The Enchiridion

Biographical Notes (Gla-Gwy)

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Gladstone, William Henry
b. Hawarden, Flintshire: 3 June 1840
d. Mayfair, London: 4 July 1891

He was the eldest son of William Ewart Gladstone, the celebrated Prime Minister. He was a notable classical scholar and an accomplished musician, but made politics his career, representing Chester 1865-68, Whitby 1868-80 and East Worcestershire 1880-85 as Member of Parliament. He was a Lord of the Treasury 1869-74, and High Sheriff of Flintshire 1888-89.

He wrote chants, anthems, organ voluntaries and ten hymn tunes.

Xref:
RS-69 Ombersley
 

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Glück, J.L.F.
b. ? : ?
d. ? : ? (fl. 1814)

No information traced.

Xref:
RS-608 Sheltered Dale (doubtful attribution)
 

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Godolphin, Sidney
b. Godolphin Hall, Cornwall: ? 1610
(baptized Breage, Cornwall, 15 January 1610)
d. Chagford, Devonshire: 9 February 1643
(killed in battle; buried Okehampton 10 February)

A biographical sketch is given in Part I of the Introduction to The Poems of Sidney Godolphin, ed. William Dighton, with a Preface by John Drinkwater; Clarendon Press, 1931; further information and evaluation is contained in John Drinkwater's Preface.

[Biographical sketch]

[Preface

(See also DNB; OCEL)

Xref:
RS-186 Lord, when the wise men came from far

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Goodson, Richard
b. ? : c. 1655
d. Great Tew, Oxfordshire: 13 January 1717/18

He was a chorister of St Paul's Cathedral; then organist of New College Oxford 1682-92; of Christ Church Cathedral Oxford 1692-1718; and University Professor of Music throughout these tenures (1682-1718). He was succeeded at Christ Church and as University Professor by his son (also named Richard). He is buried in the south aisle of Christ Church Cathedral.

(See also DNB; GDM)

Xref:
RS-748 Single Chant in C

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Goss, (Sir) John
b. Fareham, Hampshire: 27 December 1800
d. Brixton, London: 10 May 1880

He was the son of the organist of Fareham Parish Church, and a chorister of the Chapel Royal 1811-16. Later he studied music with Thomas Attwood. He was organist of Stockwell Chapel (later St Andrew's) 1821-24, and St Luke's Chelsea 1825-37; he then succeeded Attwood as organist of St Paul's Cathedral 1838-72, and was knighted on his retirement. He was Professor of Harmony at the Royal Academy of Music 1827-74, and a composer to the Chapel Royal 1856-72.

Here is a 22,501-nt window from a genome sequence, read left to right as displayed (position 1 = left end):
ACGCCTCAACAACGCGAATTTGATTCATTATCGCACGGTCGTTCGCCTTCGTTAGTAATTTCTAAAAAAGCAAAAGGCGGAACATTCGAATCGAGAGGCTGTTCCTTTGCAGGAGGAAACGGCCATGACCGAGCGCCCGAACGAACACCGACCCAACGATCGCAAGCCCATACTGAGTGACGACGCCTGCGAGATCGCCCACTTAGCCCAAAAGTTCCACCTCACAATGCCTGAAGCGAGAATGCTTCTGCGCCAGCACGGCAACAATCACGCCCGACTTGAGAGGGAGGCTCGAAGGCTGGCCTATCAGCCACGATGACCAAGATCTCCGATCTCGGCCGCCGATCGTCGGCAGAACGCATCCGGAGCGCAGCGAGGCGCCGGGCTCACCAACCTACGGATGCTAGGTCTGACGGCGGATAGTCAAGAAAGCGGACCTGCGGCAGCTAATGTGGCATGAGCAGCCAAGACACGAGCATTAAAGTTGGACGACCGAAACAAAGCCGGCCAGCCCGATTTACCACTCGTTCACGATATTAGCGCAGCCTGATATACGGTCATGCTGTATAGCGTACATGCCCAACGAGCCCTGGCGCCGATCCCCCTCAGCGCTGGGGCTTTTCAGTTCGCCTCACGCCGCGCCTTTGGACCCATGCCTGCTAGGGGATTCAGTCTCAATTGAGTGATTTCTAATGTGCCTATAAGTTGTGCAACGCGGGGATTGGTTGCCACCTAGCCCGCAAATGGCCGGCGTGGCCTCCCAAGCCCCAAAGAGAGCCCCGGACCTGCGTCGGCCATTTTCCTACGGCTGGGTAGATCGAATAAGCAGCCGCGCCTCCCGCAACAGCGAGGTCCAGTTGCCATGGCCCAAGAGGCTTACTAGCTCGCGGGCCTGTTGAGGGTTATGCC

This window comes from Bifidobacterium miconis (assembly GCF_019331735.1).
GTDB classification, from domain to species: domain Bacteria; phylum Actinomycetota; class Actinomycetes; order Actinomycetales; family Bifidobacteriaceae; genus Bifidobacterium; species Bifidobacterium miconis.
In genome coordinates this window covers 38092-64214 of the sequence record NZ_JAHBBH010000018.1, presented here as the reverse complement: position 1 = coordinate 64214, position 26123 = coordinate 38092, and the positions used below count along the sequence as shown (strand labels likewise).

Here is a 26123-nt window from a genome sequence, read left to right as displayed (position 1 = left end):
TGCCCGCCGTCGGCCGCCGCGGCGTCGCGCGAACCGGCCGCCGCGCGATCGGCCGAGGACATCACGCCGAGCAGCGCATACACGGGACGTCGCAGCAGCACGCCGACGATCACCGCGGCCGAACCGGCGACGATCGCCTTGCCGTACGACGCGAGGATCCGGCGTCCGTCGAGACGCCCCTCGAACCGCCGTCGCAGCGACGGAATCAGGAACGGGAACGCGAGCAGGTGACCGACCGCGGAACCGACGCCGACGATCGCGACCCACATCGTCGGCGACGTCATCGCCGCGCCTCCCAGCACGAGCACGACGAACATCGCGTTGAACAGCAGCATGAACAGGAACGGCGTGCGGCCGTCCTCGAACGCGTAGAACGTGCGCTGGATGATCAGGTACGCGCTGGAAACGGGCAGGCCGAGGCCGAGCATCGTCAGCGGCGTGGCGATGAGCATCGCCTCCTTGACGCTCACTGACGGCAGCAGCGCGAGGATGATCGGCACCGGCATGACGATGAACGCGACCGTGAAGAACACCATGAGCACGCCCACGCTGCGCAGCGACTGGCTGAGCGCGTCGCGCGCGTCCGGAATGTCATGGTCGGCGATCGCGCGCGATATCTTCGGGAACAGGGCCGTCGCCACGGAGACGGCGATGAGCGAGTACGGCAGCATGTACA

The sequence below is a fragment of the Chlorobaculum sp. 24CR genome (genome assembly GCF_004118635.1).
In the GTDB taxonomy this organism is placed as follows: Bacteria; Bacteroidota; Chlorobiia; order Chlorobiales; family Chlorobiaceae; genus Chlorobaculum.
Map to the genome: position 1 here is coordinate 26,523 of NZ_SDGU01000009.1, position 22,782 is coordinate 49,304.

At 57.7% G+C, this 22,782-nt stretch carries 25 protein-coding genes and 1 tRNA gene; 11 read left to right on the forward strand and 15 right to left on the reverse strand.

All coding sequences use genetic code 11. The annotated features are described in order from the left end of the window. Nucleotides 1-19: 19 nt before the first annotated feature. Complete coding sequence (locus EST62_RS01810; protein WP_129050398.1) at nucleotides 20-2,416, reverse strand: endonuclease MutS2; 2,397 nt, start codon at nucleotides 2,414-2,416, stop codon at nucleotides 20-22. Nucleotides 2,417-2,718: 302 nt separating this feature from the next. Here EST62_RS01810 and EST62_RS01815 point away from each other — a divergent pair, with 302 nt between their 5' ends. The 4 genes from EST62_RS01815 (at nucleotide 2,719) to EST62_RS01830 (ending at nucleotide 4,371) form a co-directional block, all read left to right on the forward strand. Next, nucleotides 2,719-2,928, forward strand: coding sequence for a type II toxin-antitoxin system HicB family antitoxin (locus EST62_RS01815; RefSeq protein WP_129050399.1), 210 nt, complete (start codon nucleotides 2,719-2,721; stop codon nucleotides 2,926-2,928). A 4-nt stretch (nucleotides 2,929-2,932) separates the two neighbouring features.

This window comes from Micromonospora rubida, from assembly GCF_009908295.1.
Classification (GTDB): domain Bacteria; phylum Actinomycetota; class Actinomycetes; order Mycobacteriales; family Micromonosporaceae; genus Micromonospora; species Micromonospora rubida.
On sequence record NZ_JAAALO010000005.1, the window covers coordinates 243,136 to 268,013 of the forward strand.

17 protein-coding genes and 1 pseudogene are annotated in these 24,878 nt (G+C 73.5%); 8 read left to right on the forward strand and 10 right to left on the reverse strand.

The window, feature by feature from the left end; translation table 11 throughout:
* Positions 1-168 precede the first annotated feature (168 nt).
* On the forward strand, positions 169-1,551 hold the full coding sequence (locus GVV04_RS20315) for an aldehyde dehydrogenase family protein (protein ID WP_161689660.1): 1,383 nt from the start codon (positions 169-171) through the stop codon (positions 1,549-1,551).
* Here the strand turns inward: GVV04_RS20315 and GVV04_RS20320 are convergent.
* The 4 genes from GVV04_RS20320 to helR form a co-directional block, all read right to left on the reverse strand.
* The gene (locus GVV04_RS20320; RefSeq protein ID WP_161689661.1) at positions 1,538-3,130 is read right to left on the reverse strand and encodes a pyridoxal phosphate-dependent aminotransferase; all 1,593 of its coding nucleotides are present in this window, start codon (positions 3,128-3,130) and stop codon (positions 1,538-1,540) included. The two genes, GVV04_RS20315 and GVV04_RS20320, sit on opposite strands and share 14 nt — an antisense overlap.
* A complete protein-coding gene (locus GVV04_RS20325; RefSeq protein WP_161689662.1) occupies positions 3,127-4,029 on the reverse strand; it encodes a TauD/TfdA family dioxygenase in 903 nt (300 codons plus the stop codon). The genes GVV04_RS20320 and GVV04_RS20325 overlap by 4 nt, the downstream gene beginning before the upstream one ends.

In early life he studied opera-singing, but left that to devote himself to church music. He wrote many chants, hymn tunes, anthems and service music, and has been described as second only to S.S.Wesley among nineteenth-century English church-music composers; it is said that he never began to compose without first saying a prayer, and many of his compositions are prefaced by the letters `I.N.D.A.' (`In nomine Dei, Amen').

He edited Parochial Psalmody 1826; a collection of 257 Chants, Ancient and Modern 1841; co-edited with James Turle a two-volume collection of cathedral music (1846); and was music editor of William Mercer's Church Psalter and Hymn Book 1854/56

There is a memorial to him in the crypt of St Paul's Cathedral.

(See also DNB; OCM)

Xrefs:
RS-104 Praise, my sou>
RS-157 Humility
RS-686 Double Chant in A@

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Graham, Fred Kimball
b. Oshawa, Ontario, Canada : 8 April 1946

After studying music at the University of Toronto and in the USA, Germany and London, he became music director at Rothesay Collegiate School, New Brunswich, Canada 1975-78; then Director of Music at All Saints Anglican Cathedral, Halifax, Nova Scotia and concurrently Professor of Church Music at the Atlantic School of Theology 1978-85. Since 1988 he has been consultant for congregational worship in the United Church of Canada and organist at Grace Church-on-the-Hill, Toronto.